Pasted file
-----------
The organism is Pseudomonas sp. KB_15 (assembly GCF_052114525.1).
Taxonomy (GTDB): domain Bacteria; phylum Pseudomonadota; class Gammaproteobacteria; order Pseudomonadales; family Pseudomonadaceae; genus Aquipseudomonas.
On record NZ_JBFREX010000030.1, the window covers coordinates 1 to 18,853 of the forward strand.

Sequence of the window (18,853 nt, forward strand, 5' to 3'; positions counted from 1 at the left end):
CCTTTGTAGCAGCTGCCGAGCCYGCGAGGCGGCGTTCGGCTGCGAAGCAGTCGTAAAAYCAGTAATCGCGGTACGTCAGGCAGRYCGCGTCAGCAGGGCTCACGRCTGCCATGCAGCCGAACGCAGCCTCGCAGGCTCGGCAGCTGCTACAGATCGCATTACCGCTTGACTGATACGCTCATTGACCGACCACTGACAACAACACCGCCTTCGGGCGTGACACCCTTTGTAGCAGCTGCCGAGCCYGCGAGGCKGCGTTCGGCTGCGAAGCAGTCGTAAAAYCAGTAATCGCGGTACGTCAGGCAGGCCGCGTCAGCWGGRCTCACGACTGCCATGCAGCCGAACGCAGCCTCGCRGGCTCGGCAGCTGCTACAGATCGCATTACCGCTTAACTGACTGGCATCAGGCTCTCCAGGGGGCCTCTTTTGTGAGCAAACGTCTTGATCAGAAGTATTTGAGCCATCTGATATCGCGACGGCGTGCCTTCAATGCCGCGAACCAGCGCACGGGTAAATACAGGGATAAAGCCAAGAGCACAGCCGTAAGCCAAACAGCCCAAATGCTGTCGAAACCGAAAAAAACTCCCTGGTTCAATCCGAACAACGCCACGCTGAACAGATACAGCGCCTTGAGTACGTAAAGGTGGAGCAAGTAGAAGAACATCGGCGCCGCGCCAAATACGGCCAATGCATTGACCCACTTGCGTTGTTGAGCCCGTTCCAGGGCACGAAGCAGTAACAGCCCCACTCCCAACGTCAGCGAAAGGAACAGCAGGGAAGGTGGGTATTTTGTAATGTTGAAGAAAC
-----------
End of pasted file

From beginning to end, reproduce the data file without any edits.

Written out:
The organism is Pseudomonas sp. KB_15 (assembly GCF_052114525.1).
Taxonomy (GTDB): domain Bacteria; phylum Pseudomonadota; class Gammaproteobacteria; order Pseudomonadales; family Pseudomonadaceae; genus Aquipseudomonas.
On record NZ_JBFREX010000030.1, the window covers coordinates 1 to 18,853 of the forward strand.

Sequence of the window (18,853 nt, forward strand, 5' to 3'; positions counted from 1 at the left end):
CCTTTGTAGCAGCTGCCGAGCCYGCGAGGCGGCGTTCGGCTGCGAAGCAGTCGTAAAAYCAGTAATCGCGGTACGTCAGGCAGRYCGCGTCAGCAGGGCTCACGRCTGCCATGCAGCCGAACGCAGCCTCGCAGGCTCGGCAGCTGCTACAGATCGCATTACCGCTTGACTGATACGCTCATTGACCGACCACTGACAACAACACCGCCTTCGGGCGTGACACCCTTTGTAGCAGCTGCCGAGCCYGCGAGGCKGCGTTCGGCTGCGAAGCAGTCGTAAAAYCAGTAATCGCGGTACGTCAGGCAGGCCGCGTCAGCWGGRCTCACGACTGCCATGCAGCCGAACGCAGCCTCGCRGGCTCGGCAGCTGCTACAGATCGCATTACCGCTTAACTGACTGGCATCAGGCTCTCCAGGGGGCCTCTTTTGTGAGCAAACGTCTTGATCAGAAGTATTTGAGCCATCTGATATCGCGACGGCGTGCCTTCAATGCCGCGAACCAGCGCACGGGTAAATACAGGGATAAAGCCAAGAGCACAGCCGTAAGCCAAACAGCCCAAATGCTGTCGAAACCGAAAAAAACTCCCTGGTTCAATCCGAACAACGCCACGCTGAACAGATACAGCGCCTTGAGTACGTAAAGGTGGAGCAAGTAGAAGAACATCGGCGCCGCGCCAAATACGGCCAATGCATTGACCCACTTGCGTTGTTGAGCCCGTTCCAGGGCACGAAGCAGTAACAGCCCCACTCCCAACGTCAGCGAAAGGAACAGCAGGGAAGGTGGGTATTTTGTAATGTTGAAGAAAC